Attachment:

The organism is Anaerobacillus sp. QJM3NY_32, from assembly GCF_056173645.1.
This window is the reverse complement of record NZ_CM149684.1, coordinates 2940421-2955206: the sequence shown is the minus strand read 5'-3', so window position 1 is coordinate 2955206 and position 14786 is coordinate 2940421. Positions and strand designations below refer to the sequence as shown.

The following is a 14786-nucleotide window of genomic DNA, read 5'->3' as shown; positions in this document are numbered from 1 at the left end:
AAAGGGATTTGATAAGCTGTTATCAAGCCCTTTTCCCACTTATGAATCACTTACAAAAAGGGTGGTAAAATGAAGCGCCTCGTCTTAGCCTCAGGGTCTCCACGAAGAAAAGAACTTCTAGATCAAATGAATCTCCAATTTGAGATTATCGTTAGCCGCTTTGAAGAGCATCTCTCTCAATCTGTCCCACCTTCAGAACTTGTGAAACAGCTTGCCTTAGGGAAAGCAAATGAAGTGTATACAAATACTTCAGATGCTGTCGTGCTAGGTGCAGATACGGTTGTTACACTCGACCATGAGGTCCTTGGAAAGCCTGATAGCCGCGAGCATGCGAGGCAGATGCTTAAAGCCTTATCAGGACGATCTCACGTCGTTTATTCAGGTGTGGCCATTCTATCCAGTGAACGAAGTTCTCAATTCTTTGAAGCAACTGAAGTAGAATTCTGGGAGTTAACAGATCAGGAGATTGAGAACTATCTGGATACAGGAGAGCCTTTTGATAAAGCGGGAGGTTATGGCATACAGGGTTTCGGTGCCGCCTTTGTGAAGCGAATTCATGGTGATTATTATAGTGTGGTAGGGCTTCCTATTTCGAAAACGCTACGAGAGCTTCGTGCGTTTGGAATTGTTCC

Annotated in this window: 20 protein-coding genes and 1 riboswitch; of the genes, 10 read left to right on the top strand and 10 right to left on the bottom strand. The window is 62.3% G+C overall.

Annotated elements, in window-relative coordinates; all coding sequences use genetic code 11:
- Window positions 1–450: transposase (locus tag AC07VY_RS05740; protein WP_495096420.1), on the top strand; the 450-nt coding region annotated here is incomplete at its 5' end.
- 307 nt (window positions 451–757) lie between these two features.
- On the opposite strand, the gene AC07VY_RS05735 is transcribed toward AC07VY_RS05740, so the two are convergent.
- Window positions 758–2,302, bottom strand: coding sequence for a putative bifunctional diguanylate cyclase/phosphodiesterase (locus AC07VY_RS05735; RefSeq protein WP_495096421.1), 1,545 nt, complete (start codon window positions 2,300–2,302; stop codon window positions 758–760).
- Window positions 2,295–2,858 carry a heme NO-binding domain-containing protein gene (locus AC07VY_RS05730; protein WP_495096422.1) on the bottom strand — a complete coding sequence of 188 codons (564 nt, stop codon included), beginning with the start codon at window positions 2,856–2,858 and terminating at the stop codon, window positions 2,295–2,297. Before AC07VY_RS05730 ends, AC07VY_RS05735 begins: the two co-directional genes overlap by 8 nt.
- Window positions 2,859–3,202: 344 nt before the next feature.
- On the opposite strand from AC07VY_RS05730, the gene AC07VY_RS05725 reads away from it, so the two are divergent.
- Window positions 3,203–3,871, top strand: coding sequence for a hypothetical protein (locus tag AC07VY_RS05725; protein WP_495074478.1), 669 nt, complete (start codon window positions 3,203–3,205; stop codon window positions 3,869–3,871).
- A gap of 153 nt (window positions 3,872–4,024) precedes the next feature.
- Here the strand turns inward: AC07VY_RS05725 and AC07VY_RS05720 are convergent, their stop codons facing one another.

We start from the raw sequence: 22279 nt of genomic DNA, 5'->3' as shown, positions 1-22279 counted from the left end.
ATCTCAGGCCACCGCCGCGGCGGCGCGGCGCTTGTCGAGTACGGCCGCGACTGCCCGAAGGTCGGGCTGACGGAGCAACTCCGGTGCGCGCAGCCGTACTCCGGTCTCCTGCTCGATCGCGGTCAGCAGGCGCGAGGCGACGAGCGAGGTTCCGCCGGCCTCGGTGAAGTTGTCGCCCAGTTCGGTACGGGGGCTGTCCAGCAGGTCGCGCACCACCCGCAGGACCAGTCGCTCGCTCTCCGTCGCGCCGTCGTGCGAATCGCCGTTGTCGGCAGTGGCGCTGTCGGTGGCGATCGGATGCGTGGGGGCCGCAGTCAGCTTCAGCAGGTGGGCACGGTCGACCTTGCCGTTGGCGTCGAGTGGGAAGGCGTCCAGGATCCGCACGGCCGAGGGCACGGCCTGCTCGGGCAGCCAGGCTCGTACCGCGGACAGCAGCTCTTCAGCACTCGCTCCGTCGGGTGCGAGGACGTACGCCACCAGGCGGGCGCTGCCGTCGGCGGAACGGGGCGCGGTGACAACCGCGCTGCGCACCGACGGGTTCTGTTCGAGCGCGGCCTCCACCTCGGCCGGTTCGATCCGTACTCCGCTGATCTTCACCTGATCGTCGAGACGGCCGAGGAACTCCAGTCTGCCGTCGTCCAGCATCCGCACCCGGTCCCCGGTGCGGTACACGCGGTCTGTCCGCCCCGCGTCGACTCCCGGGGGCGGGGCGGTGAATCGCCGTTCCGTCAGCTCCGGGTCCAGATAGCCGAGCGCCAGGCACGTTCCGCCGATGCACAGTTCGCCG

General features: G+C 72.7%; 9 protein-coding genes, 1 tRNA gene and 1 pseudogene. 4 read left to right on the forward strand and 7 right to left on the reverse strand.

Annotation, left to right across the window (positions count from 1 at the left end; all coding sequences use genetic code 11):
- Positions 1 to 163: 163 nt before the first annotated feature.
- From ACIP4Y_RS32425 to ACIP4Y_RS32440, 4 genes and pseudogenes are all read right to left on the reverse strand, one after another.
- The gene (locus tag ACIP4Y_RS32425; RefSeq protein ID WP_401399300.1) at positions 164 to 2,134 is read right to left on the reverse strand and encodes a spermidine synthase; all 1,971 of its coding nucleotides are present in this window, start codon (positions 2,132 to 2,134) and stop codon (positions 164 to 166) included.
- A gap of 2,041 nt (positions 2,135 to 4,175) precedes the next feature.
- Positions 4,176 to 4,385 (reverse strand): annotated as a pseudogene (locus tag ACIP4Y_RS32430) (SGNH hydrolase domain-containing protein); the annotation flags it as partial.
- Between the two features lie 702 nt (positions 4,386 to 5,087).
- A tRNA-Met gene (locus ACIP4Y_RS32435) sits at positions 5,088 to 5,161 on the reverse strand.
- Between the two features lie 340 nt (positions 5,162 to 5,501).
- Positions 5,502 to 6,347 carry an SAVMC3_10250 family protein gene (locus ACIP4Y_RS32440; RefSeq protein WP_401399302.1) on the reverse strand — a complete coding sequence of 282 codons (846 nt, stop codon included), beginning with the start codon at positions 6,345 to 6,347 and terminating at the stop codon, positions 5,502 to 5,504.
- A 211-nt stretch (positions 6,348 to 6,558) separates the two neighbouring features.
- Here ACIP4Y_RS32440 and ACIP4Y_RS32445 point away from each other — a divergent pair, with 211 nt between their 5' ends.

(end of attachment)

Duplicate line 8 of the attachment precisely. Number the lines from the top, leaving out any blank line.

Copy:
- 307 nt (window positions 451–757) lie between these two features.